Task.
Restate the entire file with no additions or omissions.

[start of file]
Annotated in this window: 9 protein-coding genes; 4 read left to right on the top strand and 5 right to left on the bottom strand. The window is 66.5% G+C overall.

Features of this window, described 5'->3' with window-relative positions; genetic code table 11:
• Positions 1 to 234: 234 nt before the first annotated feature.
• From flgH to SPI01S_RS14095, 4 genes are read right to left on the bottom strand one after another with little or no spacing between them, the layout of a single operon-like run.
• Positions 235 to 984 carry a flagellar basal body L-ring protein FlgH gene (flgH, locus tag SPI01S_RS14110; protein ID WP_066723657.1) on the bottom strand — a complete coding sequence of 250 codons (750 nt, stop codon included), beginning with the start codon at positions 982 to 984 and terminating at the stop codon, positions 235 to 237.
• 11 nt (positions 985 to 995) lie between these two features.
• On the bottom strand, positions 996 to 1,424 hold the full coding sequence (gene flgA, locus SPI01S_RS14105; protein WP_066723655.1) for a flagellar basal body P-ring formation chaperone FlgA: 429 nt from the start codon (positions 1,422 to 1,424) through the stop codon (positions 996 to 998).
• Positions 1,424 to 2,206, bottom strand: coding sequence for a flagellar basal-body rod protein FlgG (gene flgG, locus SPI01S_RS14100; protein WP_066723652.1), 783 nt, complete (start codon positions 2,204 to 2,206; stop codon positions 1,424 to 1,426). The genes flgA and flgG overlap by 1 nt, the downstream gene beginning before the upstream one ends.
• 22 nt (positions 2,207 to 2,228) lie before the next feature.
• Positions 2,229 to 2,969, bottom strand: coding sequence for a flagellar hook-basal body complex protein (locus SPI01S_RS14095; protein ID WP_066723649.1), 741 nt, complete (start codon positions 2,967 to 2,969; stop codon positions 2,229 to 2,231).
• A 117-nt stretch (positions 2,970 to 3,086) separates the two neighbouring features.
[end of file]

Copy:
Annotated in this window: 9 protein-coding genes; 4 read left to right on the top strand and 5 right to left on the bottom strand. The window is 66.5% G+C overall.

Features of this window, described 5'->3' with window-relative positions; genetic code table 11:
• Positions 1 to 234: 234 nt before the first annotated feature.
• From flgH to SPI01S_RS14095, 4 genes are read right to left on the bottom strand one after another with little or no spacing between them, the layout of a single operon-like run.
• Positions 235 to 984 carry a flagellar basal body L-ring protein FlgH gene (flgH, locus tag SPI01S_RS14110; protein ID WP_066723657.1) on the bottom strand — a complete coding sequence of 250 codons (750 nt, stop codon included), beginning with the start codon at positions 982 to 984 and terminating at the stop codon, positions 235 to 237.
• 11 nt (positions 985 to 995) lie between these two features.
• On the bottom strand, positions 996 to 1,424 hold the full coding sequence (gene flgA, locus SPI01S_RS14105; protein WP_066723655.1) for a flagellar basal body P-ring formation chaperone FlgA: 429 nt from the start codon (positions 1,422 to 1,424) through the stop codon (positions 996 to 998).
• Positions 1,424 to 2,206, bottom strand: coding sequence for a flagellar basal-body rod protein FlgG (gene flgG, locus SPI01S_RS14100; protein WP_066723652.1), 783 nt, complete (start codon positions 2,204 to 2,206; stop codon positions 1,424 to 1,426). The genes flgA and flgG overlap by 1 nt, the downstream gene beginning before the upstream one ends.
• 22 nt (positions 2,207 to 2,228) lie before the next feature.
• Positions 2,229 to 2,969, bottom strand: coding sequence for a flagellar hook-basal body complex protein (locus SPI01S_RS14095; protein ID WP_066723649.1), 741 nt, complete (start codon positions 2,967 to 2,969; stop codon positions 2,229 to 2,231).
• A 117-nt stretch (positions 2,970 to 3,086) separates the two neighbouring features.